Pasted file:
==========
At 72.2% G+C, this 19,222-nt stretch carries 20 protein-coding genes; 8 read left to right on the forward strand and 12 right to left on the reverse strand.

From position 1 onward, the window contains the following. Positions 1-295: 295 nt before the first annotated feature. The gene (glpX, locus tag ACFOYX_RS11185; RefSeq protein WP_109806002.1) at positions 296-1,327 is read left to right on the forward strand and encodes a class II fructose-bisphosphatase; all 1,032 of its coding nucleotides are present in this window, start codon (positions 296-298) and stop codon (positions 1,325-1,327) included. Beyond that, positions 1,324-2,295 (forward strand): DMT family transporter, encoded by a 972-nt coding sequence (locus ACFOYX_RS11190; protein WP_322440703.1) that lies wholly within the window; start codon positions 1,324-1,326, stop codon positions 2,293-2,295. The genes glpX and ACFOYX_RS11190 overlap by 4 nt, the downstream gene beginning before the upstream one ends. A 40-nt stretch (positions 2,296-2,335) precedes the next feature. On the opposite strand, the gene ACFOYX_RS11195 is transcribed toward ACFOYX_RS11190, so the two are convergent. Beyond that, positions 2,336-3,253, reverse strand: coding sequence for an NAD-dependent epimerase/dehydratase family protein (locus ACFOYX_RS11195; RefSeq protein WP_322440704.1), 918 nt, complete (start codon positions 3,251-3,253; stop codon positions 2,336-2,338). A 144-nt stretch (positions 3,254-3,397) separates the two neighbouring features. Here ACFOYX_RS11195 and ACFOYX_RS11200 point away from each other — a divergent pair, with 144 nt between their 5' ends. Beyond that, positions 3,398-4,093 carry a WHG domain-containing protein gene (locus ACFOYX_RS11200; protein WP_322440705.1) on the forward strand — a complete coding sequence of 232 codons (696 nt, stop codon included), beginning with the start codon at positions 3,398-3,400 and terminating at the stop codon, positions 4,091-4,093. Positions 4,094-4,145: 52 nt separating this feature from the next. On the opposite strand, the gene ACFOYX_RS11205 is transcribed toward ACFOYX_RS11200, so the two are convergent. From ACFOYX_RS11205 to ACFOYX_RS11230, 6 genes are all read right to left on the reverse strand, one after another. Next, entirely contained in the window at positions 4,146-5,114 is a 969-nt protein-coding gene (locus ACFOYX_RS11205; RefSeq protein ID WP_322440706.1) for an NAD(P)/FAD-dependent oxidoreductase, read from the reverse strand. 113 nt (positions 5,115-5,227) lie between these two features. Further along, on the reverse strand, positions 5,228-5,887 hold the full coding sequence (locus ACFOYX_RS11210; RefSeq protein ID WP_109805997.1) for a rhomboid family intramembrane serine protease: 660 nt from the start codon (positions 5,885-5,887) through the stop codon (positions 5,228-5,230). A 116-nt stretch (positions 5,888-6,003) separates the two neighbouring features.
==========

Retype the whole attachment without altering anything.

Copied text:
At 72.2% G+C, this 19,222-nt stretch carries 20 protein-coding genes; 8 read left to right on the forward strand and 12 right to left on the reverse strand.

From position 1 onward, the window contains the following. Positions 1-295: 295 nt before the first annotated feature. The gene (glpX, locus tag ACFOYX_RS11185; RefSeq protein WP_109806002.1) at positions 296-1,327 is read left to right on the forward strand and encodes a class II fructose-bisphosphatase; all 1,032 of its coding nucleotides are present in this window, start codon (positions 296-298) and stop codon (positions 1,325-1,327) included. Beyond that, positions 1,324-2,295 (forward strand): DMT family transporter, encoded by a 972-nt coding sequence (locus ACFOYX_RS11190; protein WP_322440703.1) that lies wholly within the window; start codon positions 1,324-1,326, stop codon positions 2,293-2,295. The genes glpX and ACFOYX_RS11190 overlap by 4 nt, the downstream gene beginning before the upstream one ends. A 40-nt stretch (positions 2,296-2,335) precedes the next feature. On the opposite strand, the gene ACFOYX_RS11195 is transcribed toward ACFOYX_RS11190, so the two are convergent. Beyond that, positions 2,336-3,253, reverse strand: coding sequence for an NAD-dependent epimerase/dehydratase family protein (locus ACFOYX_RS11195; RefSeq protein WP_322440704.1), 918 nt, complete (start codon positions 3,251-3,253; stop codon positions 2,336-2,338). A 144-nt stretch (positions 3,254-3,397) separates the two neighbouring features. Here ACFOYX_RS11195 and ACFOYX_RS11200 point away from each other — a divergent pair, with 144 nt between their 5' ends. Beyond that, positions 3,398-4,093 carry a WHG domain-containing protein gene (locus ACFOYX_RS11200; protein WP_322440705.1) on the forward strand — a complete coding sequence of 232 codons (696 nt, stop codon included), beginning with the start codon at positions 3,398-3,400 and terminating at the stop codon, positions 4,091-4,093. Positions 4,094-4,145: 52 nt separating this feature from the next. On the opposite strand, the gene ACFOYX_RS11205 is transcribed toward ACFOYX_RS11200, so the two are convergent. From ACFOYX_RS11205 to ACFOYX_RS11230, 6 genes are all read right to left on the reverse strand, one after another. Next, entirely contained in the window at positions 4,146-5,114 is a 969-nt protein-coding gene (locus ACFOYX_RS11205; RefSeq protein ID WP_322440706.1) for an NAD(P)/FAD-dependent oxidoreductase, read from the reverse strand. 113 nt (positions 5,115-5,227) lie between these two features. Further along, on the reverse strand, positions 5,228-5,887 hold the full coding sequence (locus ACFOYX_RS11210; RefSeq protein ID WP_109805997.1) for a rhomboid family intramembrane serine protease: 660 nt from the start codon (positions 5,885-5,887) through the stop codon (positions 5,228-5,230). A 116-nt stretch (positions 5,888-6,003) separates the two neighbouring features.